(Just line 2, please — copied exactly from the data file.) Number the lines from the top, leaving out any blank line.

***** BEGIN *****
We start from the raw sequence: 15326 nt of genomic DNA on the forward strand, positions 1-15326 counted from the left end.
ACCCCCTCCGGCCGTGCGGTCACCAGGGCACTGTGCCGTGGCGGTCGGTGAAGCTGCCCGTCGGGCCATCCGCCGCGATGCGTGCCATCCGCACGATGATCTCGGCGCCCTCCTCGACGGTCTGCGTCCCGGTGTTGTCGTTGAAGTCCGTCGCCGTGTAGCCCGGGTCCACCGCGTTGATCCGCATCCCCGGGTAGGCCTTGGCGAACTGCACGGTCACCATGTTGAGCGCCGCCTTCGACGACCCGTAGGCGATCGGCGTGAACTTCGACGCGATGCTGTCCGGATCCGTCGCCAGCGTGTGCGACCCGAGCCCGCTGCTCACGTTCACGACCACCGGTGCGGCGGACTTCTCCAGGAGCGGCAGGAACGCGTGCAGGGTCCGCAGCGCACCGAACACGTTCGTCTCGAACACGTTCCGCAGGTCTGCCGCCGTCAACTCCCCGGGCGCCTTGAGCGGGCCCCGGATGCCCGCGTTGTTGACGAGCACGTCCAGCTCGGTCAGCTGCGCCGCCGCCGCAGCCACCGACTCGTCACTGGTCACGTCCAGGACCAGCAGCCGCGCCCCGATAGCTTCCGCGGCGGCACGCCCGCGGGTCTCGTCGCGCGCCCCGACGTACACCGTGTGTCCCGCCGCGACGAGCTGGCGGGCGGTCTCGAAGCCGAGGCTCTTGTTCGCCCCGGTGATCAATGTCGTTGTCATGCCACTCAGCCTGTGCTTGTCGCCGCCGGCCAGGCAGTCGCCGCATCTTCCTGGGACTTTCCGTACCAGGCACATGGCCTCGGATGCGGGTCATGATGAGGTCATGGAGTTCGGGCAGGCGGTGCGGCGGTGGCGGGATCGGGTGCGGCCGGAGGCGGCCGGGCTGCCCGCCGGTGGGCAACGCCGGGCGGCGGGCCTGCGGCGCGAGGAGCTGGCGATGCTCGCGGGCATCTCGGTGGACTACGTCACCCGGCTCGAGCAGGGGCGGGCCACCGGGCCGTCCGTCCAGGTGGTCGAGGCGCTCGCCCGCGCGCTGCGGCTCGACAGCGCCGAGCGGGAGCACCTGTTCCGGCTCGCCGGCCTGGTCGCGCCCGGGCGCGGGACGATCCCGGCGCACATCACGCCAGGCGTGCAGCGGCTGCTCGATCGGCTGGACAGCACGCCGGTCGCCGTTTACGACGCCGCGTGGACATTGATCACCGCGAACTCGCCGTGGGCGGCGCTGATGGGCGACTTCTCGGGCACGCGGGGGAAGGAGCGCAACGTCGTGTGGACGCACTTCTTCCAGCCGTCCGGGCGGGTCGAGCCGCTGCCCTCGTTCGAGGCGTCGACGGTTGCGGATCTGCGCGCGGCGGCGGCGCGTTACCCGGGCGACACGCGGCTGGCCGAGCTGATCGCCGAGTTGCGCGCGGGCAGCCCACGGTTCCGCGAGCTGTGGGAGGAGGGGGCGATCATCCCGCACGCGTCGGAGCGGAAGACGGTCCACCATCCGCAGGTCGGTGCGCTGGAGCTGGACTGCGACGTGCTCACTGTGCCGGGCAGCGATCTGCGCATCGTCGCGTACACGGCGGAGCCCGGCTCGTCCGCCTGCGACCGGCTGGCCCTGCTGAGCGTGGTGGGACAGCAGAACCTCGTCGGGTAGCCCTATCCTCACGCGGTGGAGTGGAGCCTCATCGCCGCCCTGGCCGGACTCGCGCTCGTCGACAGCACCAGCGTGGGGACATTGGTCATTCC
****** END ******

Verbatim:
ACCCCCTCCGGCCGTGCGGTCACCAGGGCACTGTGCCGTGGCGGTCGGTGAAGCTGCCCGTCGGGCCATCCGCCGCGATGCGTGCCATCCGCACGATGATCTCGGCGCCCTCCTCGACGGTCTGCGTCCCGGTGTTGTCGTTGAAGTCCGTCGCCGTGTAGCCCGGGTCCACCGCGTTGATCCGCATCCCCGGGTAGGCCTTGGCGAACTGCACGGTCACCATGTTGAGCGCCGCCTTCGACGACCCGTAGGCGATCGGCGTGAACTTCGACGCGATGCTGTCCGGATCCGTCGCCAGCGTGTGCGACCCGAGCCCGCTGCTCACGTTCACGACCACCGGTGCGGCGGACTTCTCCAGGAGCGGCAGGAACGCGTGCAGGGTCCGCAGCGCACCGAACACGTTCGTCTCGAACACGTTCCGCAGGTCTGCCGCCGTCAACTCCCCGGGCGCCTTGAGCGGGCCCCGGATGCCCGCGTTGTTGACGAGCACGTCCAGCTCGGTCAGCTGCGCCGCCGCCGCAGCCACCGACTCGTCACTGGTCACGTCCAGGACCAGCAGCCGCGCCCCGATAGCTTCCGCGGCGGCACGCCCGCGGGTCTCGTCGCGCGCCCCGACGTACACCGTGTGTCCCGCCGCGACGAGCTGGCGGGCGGTCTCGAAGCCGAGGCTCTTGTTCGCCCCGGTGATCAATGTCGTTGTCATGCCACTCAGCCTGTGCTTGTCGCCGCCGGCCAGGCAGTCGCCGCATCTTCCTGGGACTTTCCGTACCAGGCACATGGCCTCGGATGCGGGTCATGATGAGGTCATGGAGTTCGGGCAGGCGGTGCGGCGGTGGCGGGATCGGGTGCGGCCGGAGGCGGCCGGGCTGCCCGCCGGTGGGCAACGCCGGGCGGCGGGCCTGCGGCGCGAGGAGCTGGCGATGCTCGCGGGCATCTCGGTGGACTACGTCACCCGGCTCGAGCAGGGGCGGGCCACCGGGCCGTCCGTCCAGGTGGTCGAGGCGCTCGCCCGCGCGCTGCGGCTCGACAGCGCCGAGCGGGAGCACCTGTTCCGGCTCGCCGGCCTGGTCGCGCCCGGGCGCGGGACGATCCCGGCGCACATCACGCCAGGCGTGCAGCGGCTGCTCGATCGGCTGGACAGCACGCCGGTCGCCGTTTACGACGCCGCGTGGACATTGATCACCGCGAACTCGCCGTGGGCGGCGCTGATGGGCGACTTCTCGGGCACGCGGGGGAAGGAGCGCAACGTCGTGTGGACGCACTTCTTCCAGCCGTCCGGGCGGGTCGAGCCGCTGCCCTCGTTCGAGGCGTCGACGGTTGCGGATCTGCGCGCGGCGGCGGCGCGTTACCCGGGCGACACGCGGCTGGCCGAGCTGATCGCCGAGTTGCGCGCGGGCAGCCCACGGTTCCGCGAGCTGTGGGAGGAGGGGGCGATCATCCCGCACGCGTCGGAGCGGAAGACGGTCCACCATCCGCAGGTCGGTGCGCTGGAGCTGGACTGCGACGTGCTCACTGTGCCGGGCAGCGATCTGCGCATCGTCGCGTACACGGCGGAGCCCGGCTCGTCCGCCTGCGACCGGCTGGCCCTGCTGAGCGTGGTGGGACAGCAGAACCTCGTCGGGTAGCCCTATCCTCACGCGGTGGAGTGGAGCCTCATCGCCGCCCTGGCCGGACTCGCGCTCGTCGACAGCACCAGCGTGGGGACATTGGTCATTCC